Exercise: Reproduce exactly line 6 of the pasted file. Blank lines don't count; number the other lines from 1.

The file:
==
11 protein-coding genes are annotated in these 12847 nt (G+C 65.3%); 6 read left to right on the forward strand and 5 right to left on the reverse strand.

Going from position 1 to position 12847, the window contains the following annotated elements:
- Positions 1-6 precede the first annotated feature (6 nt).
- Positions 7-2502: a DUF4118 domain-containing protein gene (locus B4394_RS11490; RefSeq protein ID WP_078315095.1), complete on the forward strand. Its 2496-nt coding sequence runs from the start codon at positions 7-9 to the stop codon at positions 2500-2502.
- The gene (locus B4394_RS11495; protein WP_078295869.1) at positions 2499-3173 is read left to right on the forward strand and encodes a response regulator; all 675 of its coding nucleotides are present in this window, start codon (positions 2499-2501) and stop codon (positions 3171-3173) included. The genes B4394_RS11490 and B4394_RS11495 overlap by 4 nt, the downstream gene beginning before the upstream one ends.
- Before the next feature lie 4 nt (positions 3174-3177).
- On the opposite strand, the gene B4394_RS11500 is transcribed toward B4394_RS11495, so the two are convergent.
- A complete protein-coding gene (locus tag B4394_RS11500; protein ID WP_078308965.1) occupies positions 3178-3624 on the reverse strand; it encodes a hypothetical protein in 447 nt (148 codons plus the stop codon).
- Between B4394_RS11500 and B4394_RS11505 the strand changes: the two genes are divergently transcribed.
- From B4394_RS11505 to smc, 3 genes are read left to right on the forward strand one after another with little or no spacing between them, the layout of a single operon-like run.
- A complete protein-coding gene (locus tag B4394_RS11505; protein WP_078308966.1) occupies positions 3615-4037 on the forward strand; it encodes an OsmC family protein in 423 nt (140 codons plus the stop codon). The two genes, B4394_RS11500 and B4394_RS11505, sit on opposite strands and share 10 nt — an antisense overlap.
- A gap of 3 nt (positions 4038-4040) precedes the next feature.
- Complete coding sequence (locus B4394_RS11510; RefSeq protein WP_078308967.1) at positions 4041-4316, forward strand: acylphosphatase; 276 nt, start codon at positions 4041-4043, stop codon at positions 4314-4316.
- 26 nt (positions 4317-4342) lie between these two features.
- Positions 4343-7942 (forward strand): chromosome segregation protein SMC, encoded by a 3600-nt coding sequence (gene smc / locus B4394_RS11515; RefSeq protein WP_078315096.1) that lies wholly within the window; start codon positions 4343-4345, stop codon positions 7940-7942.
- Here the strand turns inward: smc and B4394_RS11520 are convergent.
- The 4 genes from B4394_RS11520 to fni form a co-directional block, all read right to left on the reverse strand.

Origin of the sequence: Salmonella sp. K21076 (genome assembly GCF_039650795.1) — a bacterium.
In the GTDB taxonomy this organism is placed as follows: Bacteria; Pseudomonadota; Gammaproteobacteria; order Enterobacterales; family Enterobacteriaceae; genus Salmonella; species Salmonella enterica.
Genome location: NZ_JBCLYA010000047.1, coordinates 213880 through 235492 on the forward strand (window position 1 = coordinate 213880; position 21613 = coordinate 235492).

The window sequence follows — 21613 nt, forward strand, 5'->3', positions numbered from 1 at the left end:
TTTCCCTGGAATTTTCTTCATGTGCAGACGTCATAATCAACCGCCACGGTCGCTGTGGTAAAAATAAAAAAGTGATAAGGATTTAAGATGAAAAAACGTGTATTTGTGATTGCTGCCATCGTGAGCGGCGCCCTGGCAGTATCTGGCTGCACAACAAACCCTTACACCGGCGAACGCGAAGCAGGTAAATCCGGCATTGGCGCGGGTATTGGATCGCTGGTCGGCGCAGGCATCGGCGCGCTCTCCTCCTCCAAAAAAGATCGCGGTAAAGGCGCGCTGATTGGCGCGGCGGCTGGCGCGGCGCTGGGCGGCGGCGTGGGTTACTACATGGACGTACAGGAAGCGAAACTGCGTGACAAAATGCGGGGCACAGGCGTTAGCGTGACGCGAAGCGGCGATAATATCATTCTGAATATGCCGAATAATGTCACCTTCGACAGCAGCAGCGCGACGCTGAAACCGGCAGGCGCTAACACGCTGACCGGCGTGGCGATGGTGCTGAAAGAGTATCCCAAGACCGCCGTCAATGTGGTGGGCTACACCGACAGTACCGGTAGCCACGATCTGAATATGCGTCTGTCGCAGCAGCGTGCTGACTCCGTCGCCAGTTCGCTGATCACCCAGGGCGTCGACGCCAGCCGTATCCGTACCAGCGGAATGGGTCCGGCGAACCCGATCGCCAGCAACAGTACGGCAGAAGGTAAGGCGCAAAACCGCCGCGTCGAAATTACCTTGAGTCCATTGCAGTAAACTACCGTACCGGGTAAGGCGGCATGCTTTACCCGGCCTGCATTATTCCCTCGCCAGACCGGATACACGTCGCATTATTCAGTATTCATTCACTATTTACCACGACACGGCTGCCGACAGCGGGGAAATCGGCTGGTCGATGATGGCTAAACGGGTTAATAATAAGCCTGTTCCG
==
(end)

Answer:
- Before the next feature lie 4 nt (positions 3174-3177).